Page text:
Fraser Buffini transforms unclear text into readable content | Photo by The Clear Writing Lab

Let me show you how I used these brilliant rules to rework a particularly bad piece of legal writing for a political report. This report had to be as neutral as possible. Here is the hot mess:

‘As abovementioned it was clear that the prosecutor was, inter alia, discontented with the deal that was hammered out henceforth allowing the defendant to walk free.’

Even before the Netflix logo has double-thumped the screen, let’s just delete the worthless bit of metadiscourse that is ‘abovementioned’ (Rule 3 – cut words if you can).

Ok, let’s start. ‘It was clear that–’ … hold on, clear how? Did something happen that made this clear? Did the prosecutor say something? Here is Rule 4 at play: that pesky passive voice throwing sand in our eyes.

Let’s send an email to the drafter of this report and ask them why they wrote ‘it was clear’. The drafter writes back later that day saying ‘well, she gave a statement to the press after the court hearing saying she was angry the deal went through’. That’s pretty useful information that could’ve been put in. Getting rid of the passive voice often helps us get closer to the truth.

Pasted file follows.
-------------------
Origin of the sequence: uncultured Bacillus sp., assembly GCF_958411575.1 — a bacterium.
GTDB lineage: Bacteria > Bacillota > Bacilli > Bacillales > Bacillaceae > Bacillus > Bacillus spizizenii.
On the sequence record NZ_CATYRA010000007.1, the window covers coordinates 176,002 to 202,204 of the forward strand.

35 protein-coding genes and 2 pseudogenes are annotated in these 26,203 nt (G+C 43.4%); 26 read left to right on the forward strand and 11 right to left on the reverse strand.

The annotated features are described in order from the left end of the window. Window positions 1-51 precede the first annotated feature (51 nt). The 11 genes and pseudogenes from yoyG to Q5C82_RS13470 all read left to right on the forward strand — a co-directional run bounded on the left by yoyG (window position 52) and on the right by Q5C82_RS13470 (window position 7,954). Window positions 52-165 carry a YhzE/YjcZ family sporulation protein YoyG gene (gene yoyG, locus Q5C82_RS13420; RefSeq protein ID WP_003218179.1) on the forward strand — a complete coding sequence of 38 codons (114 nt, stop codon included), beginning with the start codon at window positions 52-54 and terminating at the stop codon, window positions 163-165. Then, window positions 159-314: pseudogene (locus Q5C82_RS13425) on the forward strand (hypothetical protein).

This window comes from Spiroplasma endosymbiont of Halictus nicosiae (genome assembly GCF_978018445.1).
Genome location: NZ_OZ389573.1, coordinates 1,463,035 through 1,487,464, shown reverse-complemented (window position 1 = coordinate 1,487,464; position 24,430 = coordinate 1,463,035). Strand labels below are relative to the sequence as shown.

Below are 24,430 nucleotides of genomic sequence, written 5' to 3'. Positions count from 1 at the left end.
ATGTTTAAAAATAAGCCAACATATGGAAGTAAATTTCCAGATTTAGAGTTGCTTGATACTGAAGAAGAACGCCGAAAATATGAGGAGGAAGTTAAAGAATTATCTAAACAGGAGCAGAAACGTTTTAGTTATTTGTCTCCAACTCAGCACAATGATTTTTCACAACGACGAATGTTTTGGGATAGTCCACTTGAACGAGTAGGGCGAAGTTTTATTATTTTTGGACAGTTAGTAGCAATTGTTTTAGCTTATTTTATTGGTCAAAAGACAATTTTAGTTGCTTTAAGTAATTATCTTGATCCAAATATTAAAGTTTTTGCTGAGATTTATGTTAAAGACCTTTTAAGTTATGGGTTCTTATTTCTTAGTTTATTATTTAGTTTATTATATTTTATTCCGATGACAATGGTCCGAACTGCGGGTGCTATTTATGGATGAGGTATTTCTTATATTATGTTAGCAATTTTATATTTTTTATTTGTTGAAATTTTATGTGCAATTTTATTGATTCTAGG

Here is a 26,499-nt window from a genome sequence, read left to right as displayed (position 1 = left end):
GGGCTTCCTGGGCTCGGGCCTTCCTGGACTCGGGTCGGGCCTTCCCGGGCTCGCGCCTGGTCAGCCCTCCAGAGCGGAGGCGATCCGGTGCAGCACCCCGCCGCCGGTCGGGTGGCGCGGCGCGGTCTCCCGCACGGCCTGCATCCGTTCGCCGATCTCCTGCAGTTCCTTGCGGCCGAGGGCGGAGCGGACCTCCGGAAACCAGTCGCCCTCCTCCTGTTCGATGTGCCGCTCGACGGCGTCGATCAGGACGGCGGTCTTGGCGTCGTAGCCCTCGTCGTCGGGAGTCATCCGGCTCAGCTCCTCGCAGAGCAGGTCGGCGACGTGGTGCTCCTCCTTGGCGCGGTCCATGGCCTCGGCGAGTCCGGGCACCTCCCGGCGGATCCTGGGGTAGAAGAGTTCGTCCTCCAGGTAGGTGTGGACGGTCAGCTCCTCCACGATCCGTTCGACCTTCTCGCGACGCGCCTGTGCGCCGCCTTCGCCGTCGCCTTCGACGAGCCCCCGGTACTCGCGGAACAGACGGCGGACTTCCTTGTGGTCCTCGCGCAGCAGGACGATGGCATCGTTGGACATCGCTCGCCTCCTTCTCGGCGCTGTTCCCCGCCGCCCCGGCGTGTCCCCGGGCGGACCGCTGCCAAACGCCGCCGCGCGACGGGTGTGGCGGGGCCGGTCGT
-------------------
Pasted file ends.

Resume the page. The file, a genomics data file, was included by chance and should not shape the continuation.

Right, now we have basically deleted 20% of the sentence and already found out useful new information. The only text we have cleared so far is ‘the prosecutor was…’.

The next phrase, ‘inter alia’, breaks Rule 5 as it’s a foreign phrase and jargon (it means ‘among other things’). I get the feeling the drafter is ‘hedging’ here: I’m guessing they thought everything the prosecutor said was important and by focusing on one thing, it would reduce the importance of the other things. Let’s drop the drafter a quick email and find out what other things the prosecutor said. ‘Actually she just listed a bunch of legal clauses’, comes the response.

No new or useful information then. The drafter was definitely hedging. Let’s not get our limbs tangled up in the false safety net of comprehensiveness. Delete.

The next word is ‘discontented’. Rule 2 alert! It’s a long word where I think the shorter ‘unhappy’ will do.

Up next is ‘hammered out’. Rule 1 jumping into action here: this is a metaphor we see written all the time in print. Rule 1 is fantastic, since it makes us decide whether we create a fresh, new metaphor or we just remove it and replace it with something plain. I think for this report it’s better to say the deal was ‘reached’, than to come up with a fresh metaphor. However, we’re now in the pickle of the passive voice again (Rule 4): who reached the deal?